4. Here we should recall the passage in which the Guidelines and Suggestions (no. 1), tried to define the fundamental condition of dialogue: "respect for the other as he is," knowledge of the "basic components of the religious tradition of Judaism" and again learning "by what essential traits the Jews define themselves in the light of their own religion experience" (ibid., Introduction).

5. The singular character and the difficulty of Christian teaching about Jews and Judaism lies in this, that it needs to balance a number of pairs of ideas which express the relation between the two economies of the Old and New Testament:

  • Promise and Fulfillment
  • Continuity and Newness
  • Singularity and Universality
  • Uniqueness and Exemplary Nature.

This means that the theologian and the catechist who deals with the subject needs to show in his practice of teaching that: a) promise and fulfillment throw light on each other; b) newness ties in a metamorphosis of what was there before; c) the singularity of the people of the Old Testament is not exclusive and is open, in the divine vision, to a universal extension; and d) the uniqueness of the Jewish people is meant to have the force of an example.

6. Finally, "work that is of poor quality and lacking in precision would be extremely detrimental" to Judaeo-Christian dialogue (John Paul II, speech of March 6th, 1982). But it would be above all detrimental-since we are talking of teaching and education-to Christian identity (ibid.).

7. "In virtue of her divine mission, the Church" which is to be "the all-embracing means of salvation" in which alone "the fullness of the means of salvation can be obtained" (Unitatis Redintegratio, no. 3), "must of her nature proclaim Jesus Christ to the world" (cf. Guidelines and Suggestions, I). Indeed we believe that it is through Him that we go to the Father (Jn. 14:6) "and this is eternal life, that they know Thee the only true God and Jesus Christ whom Thou hast sent" (Jn. 17:3).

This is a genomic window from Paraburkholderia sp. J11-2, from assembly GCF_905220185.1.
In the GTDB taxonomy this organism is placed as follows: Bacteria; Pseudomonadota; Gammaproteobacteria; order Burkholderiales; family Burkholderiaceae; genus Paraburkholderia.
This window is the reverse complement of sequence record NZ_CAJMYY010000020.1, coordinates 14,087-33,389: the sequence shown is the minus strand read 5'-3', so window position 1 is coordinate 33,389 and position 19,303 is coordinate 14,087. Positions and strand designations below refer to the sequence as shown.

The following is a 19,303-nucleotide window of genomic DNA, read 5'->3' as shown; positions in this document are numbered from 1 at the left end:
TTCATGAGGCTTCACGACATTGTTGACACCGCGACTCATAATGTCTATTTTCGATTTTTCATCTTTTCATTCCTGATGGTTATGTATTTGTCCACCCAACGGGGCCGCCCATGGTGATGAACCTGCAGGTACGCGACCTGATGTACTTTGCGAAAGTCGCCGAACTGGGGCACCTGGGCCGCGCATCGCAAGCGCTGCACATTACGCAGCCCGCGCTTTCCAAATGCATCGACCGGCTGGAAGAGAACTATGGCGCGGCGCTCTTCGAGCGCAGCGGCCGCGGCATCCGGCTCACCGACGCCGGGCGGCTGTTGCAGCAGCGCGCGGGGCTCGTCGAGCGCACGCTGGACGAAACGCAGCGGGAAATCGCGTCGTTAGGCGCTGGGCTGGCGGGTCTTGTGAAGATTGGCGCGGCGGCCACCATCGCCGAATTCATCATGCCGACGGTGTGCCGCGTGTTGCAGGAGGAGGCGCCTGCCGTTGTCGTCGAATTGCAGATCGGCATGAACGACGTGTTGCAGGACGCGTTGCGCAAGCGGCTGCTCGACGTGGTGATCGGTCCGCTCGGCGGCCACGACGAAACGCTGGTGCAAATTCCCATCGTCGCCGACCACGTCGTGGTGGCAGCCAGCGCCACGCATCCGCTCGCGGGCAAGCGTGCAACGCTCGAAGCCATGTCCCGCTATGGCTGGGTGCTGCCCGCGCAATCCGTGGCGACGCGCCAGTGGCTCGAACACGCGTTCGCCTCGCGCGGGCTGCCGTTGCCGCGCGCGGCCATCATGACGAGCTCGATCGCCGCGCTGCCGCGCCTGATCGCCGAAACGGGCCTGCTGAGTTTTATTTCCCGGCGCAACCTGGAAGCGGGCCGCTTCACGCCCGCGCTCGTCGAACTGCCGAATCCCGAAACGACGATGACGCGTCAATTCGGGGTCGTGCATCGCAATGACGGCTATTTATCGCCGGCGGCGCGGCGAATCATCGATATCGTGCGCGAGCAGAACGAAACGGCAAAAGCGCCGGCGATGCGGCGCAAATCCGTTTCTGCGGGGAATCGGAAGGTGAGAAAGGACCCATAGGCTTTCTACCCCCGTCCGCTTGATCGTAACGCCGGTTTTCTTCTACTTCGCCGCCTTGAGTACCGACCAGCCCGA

Jesus affirms that there shall be "one flock and one shepherd" (Jn. 10:16). The Church and Judaism cannot, then, be seen as two parallel ways of salvation and the Church must witness to Christ as the Redeemer for all, "while maintaining the strictest respect for religious liberty in line with the teaching of the Second Vatican Council declaration, Dignitatis Humanae" (Guidelines and Suggestions, no. 1).

8. The urgency and importance of precise, objective and rigorously accurate teaching on Judaism for our faithful follows too from the danger of anti-Semitism which is always ready to reappear under different guises. The question is not merely to uproot from among the faithful the remains of anti-Semitism still to be found here and there, but much rather to arouse in them, through educational work, an exact knowledge of the wholly unique "bond" (Nostra Aetate, no. 4) which joins us as a Church to the Jews and to Judaism. In this way, they would learn to appreciate and love the latter, who have been chosen by God to prepare the coming of Christ and have preserved everything that was progressively revealed and given in the course of that preparation, notwithstanding their difficulty in recognizing in Him their Messiah.